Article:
A Fairy Garden. - The Magic Onions

A Fairy Garden.

Childhood magic is a precious gift. I believe that it is more important than ever, in today’s fast-paced, success-driven world to protect and nurture the magic in our children’s lives. The excitement my daughter feels when she thinks that the fairies have left her a silvery message, the delight in the discovery of a pearly dewdrop left behind by Mother Moon… these whimsical thoughts dwell only in childhood’s imagination and yet the magic they spark will live in her heart long after she knows that it is only the snail who left the silvery trail and condensation that left the dewdrop. I protect and nurture this magic fiercely for her as, like his sister Innocence, Magic is fleeting and easily lost.
One of the ways we nurture childhood magic is through Kitty’s fairy garden. She pays outside in her Fairy Garden often. She’s in the warm sun, breathing in the fresh air. It is her special place where her imagination can roam freely… were her felted fairies and gnomes get married, her tiny horses gallop and her little wooden birds nest. It is her kingdom and magic reigns!

Kitty and I made her fairy garden together. We started with a large whisky barrel but you can also use a much smaller container such as a planter, a tin basin or even a salad bowl. Make sure that the container has a hole in the bottom for proper drainage. Drill a hole if your container doesn’t have one. You will be watering your fairy garden often and it is important that it can drain adequately.
Once you have picked out your container, fill it with potting soil. Leave it about half a foot deep.

Next, let your child plan out her fairy garden. Kitty drew a detailed map, indicating where she wanted a hill and a valley, were the pond would go and even where she wanted the path to be placed.
Drawing a map of our Fairy Garden

We propped the plan up in the papyrus and got to work landscaping our garden. We created the hill by mounding the soil and the valley in the middle by grooving the soil.
Teddy was in charge of finding earthworms in the vegetable garden to put in Kitty’s fairy garden. He was very good at his job and found quite a few…

Catching earthwormsEarthworms are optional. They are great soil aerators and help maintain good soil drainage (plus, they give the little one something to do so that he doesn’t keep destroying the soil hill his sister has so carefully built…)

Now, it is time to plant your ‘trees’ and plants. When choosing plants for your Fairy Garden, be mindful of the scale you are after. You want it to look like a miniature garden. Moss is the main ground cover and too many other plants may detract from the mossy atmosphere. Let your child’s imagination run wild as she chooses plants that will attract the fairies in your neighborhood. We used an immature Tea Tree for our tree. We know that it will want to grow very big and we need to trim it often to keep it stunted. The tree sets the scale of the garden. If your garden is in a smaller container, a shrub will have the same effect as a tree. Also, keep in mind the color combinations… silvers, light greens, dark greens, browns… we like as many colors as possible as it adds texture and interest to our fairy garden. Another consideration when choosing your plants is to make sure the combinations all like the same amount of sun and water. If you are going to be using moss, remember that moss likes sun to part shade and lots of water… add other plants that like the same. If you are going for a desert garden appeal, pebbles, rocks and various cacti look wonderful, but do make sure that too many prickles won’t deter your little one from playing in his garden. These are the plants Kitty chose…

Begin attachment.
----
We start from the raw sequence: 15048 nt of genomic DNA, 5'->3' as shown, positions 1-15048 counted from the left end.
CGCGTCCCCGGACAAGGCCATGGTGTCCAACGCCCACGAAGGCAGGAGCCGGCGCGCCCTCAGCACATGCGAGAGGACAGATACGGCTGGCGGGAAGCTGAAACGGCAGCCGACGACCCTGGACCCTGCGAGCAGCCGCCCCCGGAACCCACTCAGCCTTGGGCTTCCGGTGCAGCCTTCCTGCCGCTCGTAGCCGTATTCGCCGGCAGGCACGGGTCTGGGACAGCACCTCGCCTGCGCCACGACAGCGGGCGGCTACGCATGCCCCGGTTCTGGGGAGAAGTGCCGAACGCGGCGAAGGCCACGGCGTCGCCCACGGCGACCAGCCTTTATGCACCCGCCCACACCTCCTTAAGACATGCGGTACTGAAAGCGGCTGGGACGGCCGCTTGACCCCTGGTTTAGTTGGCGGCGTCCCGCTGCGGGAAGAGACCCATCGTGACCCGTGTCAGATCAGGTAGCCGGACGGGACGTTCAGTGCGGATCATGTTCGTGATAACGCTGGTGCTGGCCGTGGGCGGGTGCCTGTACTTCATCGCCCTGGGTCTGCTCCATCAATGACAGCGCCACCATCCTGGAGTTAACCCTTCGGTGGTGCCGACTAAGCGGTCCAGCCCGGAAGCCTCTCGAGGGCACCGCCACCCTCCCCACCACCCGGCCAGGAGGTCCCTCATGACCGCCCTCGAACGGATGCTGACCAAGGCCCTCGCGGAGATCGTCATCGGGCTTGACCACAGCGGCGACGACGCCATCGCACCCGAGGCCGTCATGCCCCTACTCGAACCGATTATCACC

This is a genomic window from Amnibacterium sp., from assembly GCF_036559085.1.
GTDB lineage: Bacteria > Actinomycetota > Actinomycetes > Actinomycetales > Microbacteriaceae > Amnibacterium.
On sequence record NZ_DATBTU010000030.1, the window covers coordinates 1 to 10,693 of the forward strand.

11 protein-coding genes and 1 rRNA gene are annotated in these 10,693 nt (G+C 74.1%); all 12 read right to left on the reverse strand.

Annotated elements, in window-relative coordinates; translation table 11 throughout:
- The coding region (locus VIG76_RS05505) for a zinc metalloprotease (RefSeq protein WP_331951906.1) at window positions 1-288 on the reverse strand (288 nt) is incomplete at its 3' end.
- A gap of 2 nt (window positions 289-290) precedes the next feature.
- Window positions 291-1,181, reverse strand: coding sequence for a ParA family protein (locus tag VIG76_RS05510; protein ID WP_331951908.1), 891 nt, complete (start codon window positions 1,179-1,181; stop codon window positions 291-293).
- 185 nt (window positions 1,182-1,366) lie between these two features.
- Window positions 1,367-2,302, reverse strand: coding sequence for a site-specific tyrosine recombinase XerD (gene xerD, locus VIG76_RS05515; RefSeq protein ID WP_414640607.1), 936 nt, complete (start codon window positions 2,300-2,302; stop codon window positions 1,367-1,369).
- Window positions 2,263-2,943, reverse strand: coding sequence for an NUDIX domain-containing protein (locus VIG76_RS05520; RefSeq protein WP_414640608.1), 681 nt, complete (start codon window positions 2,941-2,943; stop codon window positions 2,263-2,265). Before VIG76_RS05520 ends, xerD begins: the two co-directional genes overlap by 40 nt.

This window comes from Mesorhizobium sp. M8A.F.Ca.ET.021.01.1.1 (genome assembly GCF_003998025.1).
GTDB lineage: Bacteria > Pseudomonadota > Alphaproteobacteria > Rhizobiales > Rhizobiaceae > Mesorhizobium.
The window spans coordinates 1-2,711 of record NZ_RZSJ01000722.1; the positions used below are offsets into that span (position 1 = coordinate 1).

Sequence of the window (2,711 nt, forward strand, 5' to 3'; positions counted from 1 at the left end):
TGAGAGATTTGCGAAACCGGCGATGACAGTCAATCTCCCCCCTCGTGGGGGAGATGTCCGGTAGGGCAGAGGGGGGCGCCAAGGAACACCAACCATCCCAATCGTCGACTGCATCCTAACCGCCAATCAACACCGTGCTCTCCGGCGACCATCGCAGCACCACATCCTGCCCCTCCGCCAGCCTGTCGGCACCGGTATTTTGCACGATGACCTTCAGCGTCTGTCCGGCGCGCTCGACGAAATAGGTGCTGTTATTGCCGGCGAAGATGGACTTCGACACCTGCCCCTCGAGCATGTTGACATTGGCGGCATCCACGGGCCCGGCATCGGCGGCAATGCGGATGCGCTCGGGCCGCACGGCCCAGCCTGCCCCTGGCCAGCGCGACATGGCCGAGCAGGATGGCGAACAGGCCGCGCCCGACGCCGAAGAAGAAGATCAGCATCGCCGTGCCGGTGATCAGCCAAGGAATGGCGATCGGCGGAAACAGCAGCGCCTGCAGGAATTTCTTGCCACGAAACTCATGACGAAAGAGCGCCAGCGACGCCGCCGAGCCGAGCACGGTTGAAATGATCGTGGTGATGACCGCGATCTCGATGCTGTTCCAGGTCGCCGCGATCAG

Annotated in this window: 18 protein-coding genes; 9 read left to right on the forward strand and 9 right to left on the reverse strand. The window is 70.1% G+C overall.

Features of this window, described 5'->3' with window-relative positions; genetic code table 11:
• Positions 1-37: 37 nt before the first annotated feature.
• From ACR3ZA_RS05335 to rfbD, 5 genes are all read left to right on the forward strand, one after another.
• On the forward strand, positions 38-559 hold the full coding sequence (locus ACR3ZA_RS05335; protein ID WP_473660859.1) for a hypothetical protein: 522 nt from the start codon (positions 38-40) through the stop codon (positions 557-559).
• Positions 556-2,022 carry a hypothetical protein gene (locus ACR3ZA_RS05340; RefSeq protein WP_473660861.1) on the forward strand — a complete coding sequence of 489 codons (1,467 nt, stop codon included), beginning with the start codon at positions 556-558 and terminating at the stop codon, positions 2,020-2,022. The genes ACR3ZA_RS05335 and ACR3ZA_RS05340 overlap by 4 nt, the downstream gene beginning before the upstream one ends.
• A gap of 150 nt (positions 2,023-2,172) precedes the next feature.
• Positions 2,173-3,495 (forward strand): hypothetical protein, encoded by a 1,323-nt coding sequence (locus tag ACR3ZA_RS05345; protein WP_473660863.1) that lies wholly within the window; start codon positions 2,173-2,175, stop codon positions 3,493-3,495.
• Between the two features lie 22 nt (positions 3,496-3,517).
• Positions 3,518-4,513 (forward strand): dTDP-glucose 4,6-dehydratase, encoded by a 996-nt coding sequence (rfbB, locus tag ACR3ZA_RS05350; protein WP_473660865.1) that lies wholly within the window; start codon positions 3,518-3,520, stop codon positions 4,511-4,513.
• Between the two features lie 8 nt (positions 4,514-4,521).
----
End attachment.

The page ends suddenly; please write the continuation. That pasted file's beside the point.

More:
When your plants laid out, set in your pond. Your pond can be any small container. We used a coconut shell as we love the natural texture it adds but you can use a glass, porcelain or metal bowl… anything that lends itself to the magic and natural feel of your garden. Do not place your stones until you have planted the moss.
Emerald green mossy Fairy Garden
With the pond in place, it’s time to plant the moss. Carefully break off chunks of moss and contour it over the landscaped hill and valley, around the pond and the tree. Remember to leave space for the path.
Arrange the rocks and pebble path and, all at once, your fairy garden looks like the magical wonderland that it is.

Beautiful Fairy GardenWater your Fairy Garden well…
A Fairy Garden for the imaginationAnd then put all the little fairy and gnome bits and pieces in place…

A rock that we painted into a toadstool.
Painted red rock toadstool
A bench, a table and a chair.
Red rock toadstool

An arbor…Miniature Arbor for our Fairy GardenA few fences and your Fairy Garden is complete!
Magical Fairy Garden
We’ve seen a gnome taking a skinny dip in the pond…
Creative play in our Fairy Garden
Resting comfortably on the moss?
Kitty’s fairy garden is her kingdom and magic reigns!
Blessings and, especially, magic!
Related Posts Plugin for WordPress, Blogger...
Print Friendly, PDF & Email


Donni Webber is the mom behind the popular natural living Waldorf website and blog, The Magic Onions - where the magic of nature and the wonder of childhood collide to make each moment a precious gift. She is a photographer, writer, crafter, wife and mother of two inspiring young children. Her work has been featured in many popular publications, including HGTV, Better Homes and Gardens, Disney and Apartment Therapy.

More Posts


  1. Mary Ellen says:

    This is truly fantastic. What a fun, creative idea that will lead to hours of imaginative play. I will definitely be completing this project with my children and will keep you posted! Thank you so much for sharing!

If you liked this post, please leave a comment below


CommentLuv badge